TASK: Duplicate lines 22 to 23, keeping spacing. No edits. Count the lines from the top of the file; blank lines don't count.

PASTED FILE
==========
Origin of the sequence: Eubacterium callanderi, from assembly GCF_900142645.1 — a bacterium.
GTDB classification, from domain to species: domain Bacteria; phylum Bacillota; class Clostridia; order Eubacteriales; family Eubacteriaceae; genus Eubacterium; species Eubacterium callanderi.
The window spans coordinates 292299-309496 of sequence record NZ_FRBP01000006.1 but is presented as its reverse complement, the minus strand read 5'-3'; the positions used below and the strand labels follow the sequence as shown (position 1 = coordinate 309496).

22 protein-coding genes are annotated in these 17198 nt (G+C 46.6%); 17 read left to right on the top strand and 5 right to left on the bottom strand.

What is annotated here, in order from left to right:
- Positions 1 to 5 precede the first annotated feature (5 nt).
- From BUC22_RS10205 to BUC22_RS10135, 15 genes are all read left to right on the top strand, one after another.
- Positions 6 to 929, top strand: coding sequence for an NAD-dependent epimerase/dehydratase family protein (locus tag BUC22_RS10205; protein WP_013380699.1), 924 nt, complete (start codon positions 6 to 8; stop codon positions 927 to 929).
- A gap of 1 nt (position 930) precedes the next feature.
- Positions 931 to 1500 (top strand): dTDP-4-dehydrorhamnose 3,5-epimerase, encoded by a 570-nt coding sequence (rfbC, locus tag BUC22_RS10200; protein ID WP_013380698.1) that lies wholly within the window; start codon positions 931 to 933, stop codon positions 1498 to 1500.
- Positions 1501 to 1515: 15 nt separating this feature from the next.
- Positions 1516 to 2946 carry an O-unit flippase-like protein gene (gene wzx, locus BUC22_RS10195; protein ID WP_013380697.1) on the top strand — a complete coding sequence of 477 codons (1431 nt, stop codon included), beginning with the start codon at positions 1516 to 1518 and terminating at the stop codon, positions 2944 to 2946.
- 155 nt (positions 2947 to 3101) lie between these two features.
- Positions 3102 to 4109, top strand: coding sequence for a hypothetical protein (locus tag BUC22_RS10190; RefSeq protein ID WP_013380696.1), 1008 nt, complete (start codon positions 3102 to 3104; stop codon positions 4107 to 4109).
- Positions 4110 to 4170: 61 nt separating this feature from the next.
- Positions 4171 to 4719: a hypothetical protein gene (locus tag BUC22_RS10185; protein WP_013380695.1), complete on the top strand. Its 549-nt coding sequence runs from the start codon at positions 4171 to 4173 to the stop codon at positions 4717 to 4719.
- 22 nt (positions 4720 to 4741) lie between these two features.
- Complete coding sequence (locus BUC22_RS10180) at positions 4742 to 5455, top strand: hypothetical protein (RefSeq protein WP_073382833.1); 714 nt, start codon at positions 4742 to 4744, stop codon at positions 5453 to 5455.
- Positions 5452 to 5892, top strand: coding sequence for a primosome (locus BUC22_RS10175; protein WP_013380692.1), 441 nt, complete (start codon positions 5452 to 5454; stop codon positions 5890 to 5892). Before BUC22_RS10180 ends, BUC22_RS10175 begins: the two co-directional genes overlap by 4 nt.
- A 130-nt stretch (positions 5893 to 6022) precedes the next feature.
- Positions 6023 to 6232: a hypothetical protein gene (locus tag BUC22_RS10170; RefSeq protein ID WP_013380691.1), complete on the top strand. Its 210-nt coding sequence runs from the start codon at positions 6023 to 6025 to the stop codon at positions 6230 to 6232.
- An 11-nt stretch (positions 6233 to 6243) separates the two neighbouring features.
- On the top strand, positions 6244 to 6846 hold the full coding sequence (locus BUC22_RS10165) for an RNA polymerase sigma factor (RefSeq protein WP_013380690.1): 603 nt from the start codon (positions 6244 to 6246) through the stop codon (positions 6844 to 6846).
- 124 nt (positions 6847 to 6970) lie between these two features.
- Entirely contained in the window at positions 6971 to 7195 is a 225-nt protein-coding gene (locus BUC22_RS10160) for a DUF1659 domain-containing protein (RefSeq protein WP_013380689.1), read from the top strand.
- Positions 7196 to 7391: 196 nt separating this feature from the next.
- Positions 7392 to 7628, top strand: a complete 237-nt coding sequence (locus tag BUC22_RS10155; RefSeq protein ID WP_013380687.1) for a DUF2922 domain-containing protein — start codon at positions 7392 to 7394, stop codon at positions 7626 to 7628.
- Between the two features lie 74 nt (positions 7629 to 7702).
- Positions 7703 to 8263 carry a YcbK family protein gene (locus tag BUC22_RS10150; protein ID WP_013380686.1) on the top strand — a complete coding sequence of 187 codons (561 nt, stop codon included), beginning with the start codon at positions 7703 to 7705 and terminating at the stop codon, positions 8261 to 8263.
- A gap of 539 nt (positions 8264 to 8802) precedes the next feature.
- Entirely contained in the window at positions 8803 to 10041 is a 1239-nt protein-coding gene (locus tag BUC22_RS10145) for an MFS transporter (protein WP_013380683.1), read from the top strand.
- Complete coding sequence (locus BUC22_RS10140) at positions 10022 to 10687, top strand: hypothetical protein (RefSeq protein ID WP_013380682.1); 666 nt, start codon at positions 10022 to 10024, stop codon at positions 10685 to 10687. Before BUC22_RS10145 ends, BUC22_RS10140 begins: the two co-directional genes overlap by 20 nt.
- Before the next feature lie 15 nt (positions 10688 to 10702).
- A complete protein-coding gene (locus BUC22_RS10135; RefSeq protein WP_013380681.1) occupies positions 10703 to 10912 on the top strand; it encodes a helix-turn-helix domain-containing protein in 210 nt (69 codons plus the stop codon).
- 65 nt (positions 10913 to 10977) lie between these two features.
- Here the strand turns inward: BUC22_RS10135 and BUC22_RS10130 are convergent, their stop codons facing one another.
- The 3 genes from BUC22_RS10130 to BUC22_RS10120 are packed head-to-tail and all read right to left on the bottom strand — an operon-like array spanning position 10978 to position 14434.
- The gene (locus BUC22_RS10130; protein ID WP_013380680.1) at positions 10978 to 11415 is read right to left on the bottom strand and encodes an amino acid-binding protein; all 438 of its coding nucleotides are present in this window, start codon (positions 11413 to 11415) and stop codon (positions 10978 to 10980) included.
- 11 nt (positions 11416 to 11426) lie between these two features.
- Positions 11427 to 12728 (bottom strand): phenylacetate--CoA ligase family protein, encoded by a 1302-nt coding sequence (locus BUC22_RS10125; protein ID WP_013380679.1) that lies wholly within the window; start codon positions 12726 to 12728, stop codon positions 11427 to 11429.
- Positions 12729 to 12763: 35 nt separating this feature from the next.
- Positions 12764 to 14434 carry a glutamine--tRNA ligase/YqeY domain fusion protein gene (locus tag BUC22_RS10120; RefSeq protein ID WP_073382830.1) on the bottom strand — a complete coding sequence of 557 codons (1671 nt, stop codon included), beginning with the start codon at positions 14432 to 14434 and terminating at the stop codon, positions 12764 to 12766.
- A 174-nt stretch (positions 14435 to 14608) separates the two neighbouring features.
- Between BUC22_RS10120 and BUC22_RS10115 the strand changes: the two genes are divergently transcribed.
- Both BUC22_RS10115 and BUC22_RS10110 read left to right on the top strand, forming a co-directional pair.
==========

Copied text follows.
- An 11-nt stretch (positions 6233 to 6243) separates the two neighbouring features.
- On the top strand, positions 6244 to 6846 hold the full coding sequence (locus BUC22_RS10165) for an RNA polymerase sigma factor (RefSeq protein WP_013380690.1): 603 nt from the start codon (positions 6244 to 6246) through the stop codon (positions 6844 to 6846).